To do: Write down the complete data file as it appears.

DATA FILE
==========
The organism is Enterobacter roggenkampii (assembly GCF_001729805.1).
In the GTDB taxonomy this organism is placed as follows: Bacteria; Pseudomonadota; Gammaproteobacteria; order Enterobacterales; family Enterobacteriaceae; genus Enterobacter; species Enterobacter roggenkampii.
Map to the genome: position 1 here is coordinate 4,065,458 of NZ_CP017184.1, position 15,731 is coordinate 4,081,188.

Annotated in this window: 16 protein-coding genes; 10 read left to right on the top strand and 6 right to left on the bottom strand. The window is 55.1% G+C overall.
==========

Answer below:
The organism is Enterobacter roggenkampii (assembly GCF_001729805.1).
In the GTDB taxonomy this organism is placed as follows: Bacteria; Pseudomonadota; Gammaproteobacteria; order Enterobacterales; family Enterobacteriaceae; genus Enterobacter; species Enterobacter roggenkampii.
Map to the genome: position 1 here is coordinate 4,065,458 of NZ_CP017184.1, position 15,731 is coordinate 4,081,188.

Annotated in this window: 16 protein-coding genes; 10 read left to right on the top strand and 6 right to left on the bottom strand. The window is 55.1% G+C overall.